Song of the Vineyard by B. Davie Napier
B. Davie Napier, at the time of this writing was Holmes Professor of Old Testament Criticism and Intepretation at Yale Divinity School. He later became President of Pacific School of Religion. He is a minister of the United Church of Christ and an author of several books on the Old Testament. Song of the Vineyard was published in 1962 by Harper & Row, Publishers. This book was prepared for Religion Online by Harry W. and Grace C. Adams.
Thus says the Lord.
The Old Testament is a story. It is an expression of the full range of human emotions from exalted or passionate love to bitterest hate. The story has been narrated and written in prose and poetry, song and hymn, liturgy and prayer; it uses allegory, humor, irony, hyperbole, and all other devices to convey its meaning.
It is the story of a people ó ancient Israelís history over a period of some fifteen hundred years. But it is not merely a record of the past, for as the people of Israel told and wrote the story it was continuously re-created as a commentary on the meaning of Israel and the life of its people. Although the events related took place in the centuries long before our era, the meaning Israel found in her own history has had persistent relevance to all subsequent human existence, not only to Judaism but to Islam and Christianity.
It has been common to label the Old Testament as literature, history, or theology, but it is all three and cannot be categorized so simply as to its purpose and form. It offers examples of consummate literary skill; parts can be ranked with the best of the contemporary ancient histories; and nowhere else in all the worldís literature and history is God so consistently and passionately the center of action and contemplation.
But to call the Old Testament literature is to obscure its relationship to the life and faith of a people. The term literature conveys the impression of a single individual independently creating in his own art form. The Old Testament is the product of many individuals using many forms, and the content must be identified not merely with individuals but with an entire people and their faith, for the Old Testament developed out of a spoken "literature," much of it anonymously, corporately, and even spontaneously formed.
To call the Old Testament history distorts its true character, if we think of history as simply a record of the past. Thomas Mann said of myth that, "It is, it always is, however much we may say, it was." And history, too, is recounted and compiled not simply for its "wasness" but for its "isness." A record of the past for its own sake, a past that is not continuous with the present or that has no meaning for the present, is a denial of the true character of history. The Old Testament was created to give expression to a peopleís self-understanding, to convey the meaning of their existence. The event of the past evokes little interest in itself, but is recorded as a clue to the meaning of the present.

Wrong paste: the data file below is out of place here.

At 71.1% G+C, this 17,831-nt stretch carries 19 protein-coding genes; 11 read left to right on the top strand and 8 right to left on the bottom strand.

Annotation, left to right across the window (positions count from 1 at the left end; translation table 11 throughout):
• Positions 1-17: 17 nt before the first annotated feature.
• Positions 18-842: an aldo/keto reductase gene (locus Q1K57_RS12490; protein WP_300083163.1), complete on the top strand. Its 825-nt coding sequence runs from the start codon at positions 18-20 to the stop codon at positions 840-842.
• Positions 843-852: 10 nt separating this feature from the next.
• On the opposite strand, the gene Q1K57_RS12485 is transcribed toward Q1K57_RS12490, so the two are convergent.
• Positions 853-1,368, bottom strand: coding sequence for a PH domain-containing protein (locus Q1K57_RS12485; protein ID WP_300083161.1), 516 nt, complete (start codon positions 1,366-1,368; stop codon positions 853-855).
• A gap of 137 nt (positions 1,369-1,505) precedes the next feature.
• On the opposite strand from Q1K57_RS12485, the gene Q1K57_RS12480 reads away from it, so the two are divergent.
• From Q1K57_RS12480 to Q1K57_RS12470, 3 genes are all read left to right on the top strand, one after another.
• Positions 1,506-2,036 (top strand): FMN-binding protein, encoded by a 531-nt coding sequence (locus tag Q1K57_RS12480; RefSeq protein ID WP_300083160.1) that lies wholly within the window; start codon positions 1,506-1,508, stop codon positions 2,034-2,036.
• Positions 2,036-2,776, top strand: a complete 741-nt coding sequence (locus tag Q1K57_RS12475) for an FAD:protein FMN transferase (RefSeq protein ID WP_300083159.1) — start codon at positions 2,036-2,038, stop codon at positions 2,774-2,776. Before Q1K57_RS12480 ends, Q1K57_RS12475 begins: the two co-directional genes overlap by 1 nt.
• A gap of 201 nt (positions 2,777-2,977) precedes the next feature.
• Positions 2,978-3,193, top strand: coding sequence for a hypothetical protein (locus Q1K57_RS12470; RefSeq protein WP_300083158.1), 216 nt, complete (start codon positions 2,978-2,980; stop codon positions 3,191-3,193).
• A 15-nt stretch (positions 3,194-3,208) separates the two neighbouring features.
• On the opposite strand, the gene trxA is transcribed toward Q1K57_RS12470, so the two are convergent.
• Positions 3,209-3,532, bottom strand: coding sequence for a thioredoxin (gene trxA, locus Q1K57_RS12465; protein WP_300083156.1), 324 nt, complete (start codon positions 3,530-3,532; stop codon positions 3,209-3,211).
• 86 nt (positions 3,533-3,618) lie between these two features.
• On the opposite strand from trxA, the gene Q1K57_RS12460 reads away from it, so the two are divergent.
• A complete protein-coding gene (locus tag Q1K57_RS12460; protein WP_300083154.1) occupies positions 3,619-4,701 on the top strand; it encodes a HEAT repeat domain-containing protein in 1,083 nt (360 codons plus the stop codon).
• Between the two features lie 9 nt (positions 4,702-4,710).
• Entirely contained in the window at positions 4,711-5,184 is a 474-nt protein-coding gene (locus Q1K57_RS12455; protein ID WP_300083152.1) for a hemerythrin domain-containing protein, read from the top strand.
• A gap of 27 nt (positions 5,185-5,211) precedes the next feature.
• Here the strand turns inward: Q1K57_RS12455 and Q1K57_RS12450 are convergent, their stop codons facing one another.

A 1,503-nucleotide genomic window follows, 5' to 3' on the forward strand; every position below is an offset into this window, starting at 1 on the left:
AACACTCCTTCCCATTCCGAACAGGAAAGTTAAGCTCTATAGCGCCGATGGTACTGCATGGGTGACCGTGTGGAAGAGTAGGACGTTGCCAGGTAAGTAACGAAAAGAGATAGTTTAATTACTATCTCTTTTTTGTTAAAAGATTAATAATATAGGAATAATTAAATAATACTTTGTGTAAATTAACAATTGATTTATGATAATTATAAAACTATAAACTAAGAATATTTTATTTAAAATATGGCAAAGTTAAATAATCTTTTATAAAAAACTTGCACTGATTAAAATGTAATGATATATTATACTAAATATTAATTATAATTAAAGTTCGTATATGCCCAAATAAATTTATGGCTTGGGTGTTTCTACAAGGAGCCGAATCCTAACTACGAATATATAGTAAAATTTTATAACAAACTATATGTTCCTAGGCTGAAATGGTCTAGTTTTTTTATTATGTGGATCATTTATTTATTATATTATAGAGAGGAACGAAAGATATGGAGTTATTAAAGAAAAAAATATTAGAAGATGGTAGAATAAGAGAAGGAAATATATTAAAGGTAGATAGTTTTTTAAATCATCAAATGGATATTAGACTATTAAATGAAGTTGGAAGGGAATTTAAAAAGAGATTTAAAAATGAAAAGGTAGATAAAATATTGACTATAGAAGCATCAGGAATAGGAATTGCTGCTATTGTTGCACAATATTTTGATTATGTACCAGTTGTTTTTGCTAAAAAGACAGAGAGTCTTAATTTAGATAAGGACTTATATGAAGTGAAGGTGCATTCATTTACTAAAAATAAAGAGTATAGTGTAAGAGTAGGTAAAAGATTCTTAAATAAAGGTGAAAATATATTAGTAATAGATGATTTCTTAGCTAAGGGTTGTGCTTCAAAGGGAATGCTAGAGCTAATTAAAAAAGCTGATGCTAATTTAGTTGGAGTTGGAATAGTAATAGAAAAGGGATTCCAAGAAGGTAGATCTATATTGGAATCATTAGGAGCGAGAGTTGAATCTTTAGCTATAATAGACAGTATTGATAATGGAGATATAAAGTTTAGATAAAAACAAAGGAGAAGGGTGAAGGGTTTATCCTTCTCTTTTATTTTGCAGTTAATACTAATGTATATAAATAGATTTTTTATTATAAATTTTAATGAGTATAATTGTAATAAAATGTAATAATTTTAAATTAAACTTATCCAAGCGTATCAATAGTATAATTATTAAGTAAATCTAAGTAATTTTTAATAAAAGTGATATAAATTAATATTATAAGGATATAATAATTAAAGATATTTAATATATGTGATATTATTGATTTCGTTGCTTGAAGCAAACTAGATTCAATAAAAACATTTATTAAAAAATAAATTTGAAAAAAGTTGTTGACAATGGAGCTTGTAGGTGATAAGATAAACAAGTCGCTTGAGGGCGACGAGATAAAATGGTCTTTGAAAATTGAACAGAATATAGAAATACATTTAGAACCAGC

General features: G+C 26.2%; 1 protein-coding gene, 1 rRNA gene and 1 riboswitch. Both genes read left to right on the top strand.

Old Testament history is even further removed from the rubric of history by the emphasis on the event as a witness in Israel to the one in whom all life has meaning, to whom belong the earth and its fulness, the world, and they who inhabit it. Ancient Israel takes for granted in her story that the determinative factor in all human events and in all creation is outside and above event and time. There is no history merely of men and events, since these are determined by the impingement of Godís life and will on the plane of human history. Thus the Old Testament remains essentially existential and suprahistorical.
Then why not give the Old Testament the primary designation of theology? Even here the emphasis may be misleading. The term suggests a self-conscious preoccupation with the discipline of one "science" or with one organization of reality as opposed to others. In the Old Testament there is no "other." Our distinctions, with their common connotations, of mind and soul, secular and religious, would be incomprehensible in ancient Israel with her prevailing emphasis on the oneness of personality and experience. Man is Godís creature, inhabiting his world, subject to his laws. When the total category of experience is theological, the use of the term becomes misleading.
Thus the Old Testament is literature, history, and theology, and more than these three. Based on faith in the knowledge of God, it is a story of ancient Israelís life as given form, coherence, and meaning by the life and purpose and power of God ó by what the story characteristically calls the Word of God.